Kindle version of the novel now at 99 cents

KVCoverKindleGettysburg held. Vicksburg has fallen. Now Rebel flags ring Knoxville in East Tennessee. General James Longstreet, Lee’s Warhorse, means to wrench this railroad hub away from the occupying Union army.

“I’ve long considered Michael and Jeff Shaara’s Civil War trilogy to be one of the benchmarks for Civil War historical fiction. Knoxville 1863 came very close to that mark.” --Jim Chambers for Red Adept Reviews

In this sesquicentennial of the war, the eBook version is available for the Amazon Kindle at 99 cents a copy. It’s professionally edited, proofread to eliminate misspellings, typos and other annoying errors, and has a map of the battlefield and a linked table of contents. A paperback version is available for $7.98 here.

Also now available is my 366-page, indexed non-fiction history of the 13th Mississippi Volunteer Infantry Regiment, one of the principal Rebel units in the attack on Fort Sanders, here.

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A Knoxville newspaper in North Carolina

Hometown Southern newspapers were scattered across the South in July of 1864, according to the Richmond Whig. Including the Knoxville Register which “after visiting sundry places is now in Charlotte, N. C.” It was not alone:

“Fugitive Papers.—We have in our southern and southwestern exchanges constant evidence of the extent to which our people have been driven from their homes and forced to seek refuge at some other point.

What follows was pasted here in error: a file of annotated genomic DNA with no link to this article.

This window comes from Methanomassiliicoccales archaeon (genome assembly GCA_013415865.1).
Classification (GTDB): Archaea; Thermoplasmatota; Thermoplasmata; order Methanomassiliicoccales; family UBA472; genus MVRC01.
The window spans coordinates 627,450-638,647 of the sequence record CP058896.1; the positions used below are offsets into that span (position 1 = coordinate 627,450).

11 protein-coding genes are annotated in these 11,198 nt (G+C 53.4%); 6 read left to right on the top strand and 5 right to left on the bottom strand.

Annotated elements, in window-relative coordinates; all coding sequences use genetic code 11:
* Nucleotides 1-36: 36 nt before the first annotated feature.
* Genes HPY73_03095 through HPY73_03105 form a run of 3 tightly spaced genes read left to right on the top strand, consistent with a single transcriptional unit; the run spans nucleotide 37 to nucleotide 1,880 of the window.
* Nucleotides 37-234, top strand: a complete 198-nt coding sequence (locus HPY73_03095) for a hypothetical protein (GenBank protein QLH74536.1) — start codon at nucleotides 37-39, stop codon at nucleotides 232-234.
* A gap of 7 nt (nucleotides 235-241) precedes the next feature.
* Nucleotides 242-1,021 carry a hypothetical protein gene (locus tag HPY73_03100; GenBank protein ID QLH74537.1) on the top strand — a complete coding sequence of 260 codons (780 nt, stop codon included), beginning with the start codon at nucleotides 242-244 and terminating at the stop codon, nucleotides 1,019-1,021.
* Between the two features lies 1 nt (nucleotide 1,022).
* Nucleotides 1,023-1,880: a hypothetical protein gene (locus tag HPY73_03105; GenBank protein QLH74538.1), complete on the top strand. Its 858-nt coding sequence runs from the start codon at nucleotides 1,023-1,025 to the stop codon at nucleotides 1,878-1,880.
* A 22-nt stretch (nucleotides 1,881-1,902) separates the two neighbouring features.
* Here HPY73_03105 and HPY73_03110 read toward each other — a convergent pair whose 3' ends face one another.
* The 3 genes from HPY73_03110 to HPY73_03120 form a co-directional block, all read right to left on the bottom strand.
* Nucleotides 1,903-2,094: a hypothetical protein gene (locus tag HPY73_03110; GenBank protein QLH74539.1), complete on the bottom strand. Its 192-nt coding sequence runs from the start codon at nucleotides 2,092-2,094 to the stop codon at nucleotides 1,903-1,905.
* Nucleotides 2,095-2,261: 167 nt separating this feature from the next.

“The ‘Memphis Appeal,’ now published in Atlanta, has made three moves, starting from Memphis to a point in Northern Mississippi, from which point it moved to Jackson, Mississippi; from Jackson it moved to Atlanta, and this may not be its last move, since Sherman threatens to drive it out of its pleasant place of refuge.

“‘The Chattanooga Rebel’ being driven out when we gave up Tennessee, retired to Marietta, and finding Sherman lately in too close proximity to that town, has made another move and is now in Griffin, Ga. ‘The Knoxville Register,’ after visiting sundry places is now in Charlotte, N. C.

“Of course the Mississippi papers are very much fugitives, there being but one published regularly within the State, we think—the ‘Clarion,’ published at Meridian.  The Jackson papers are gone to Selma, Alabama, and elsewhere.  Northern Alabama papers spring up to greet us from unexpected places, still holding on to their old names.

“There has indeed been a scattering and a dispersion.  The columns of the press have literally become ‘movable columns,’ and work their way from one side of the Confederacy to another in search of a resting place.—Wilmington Journal.”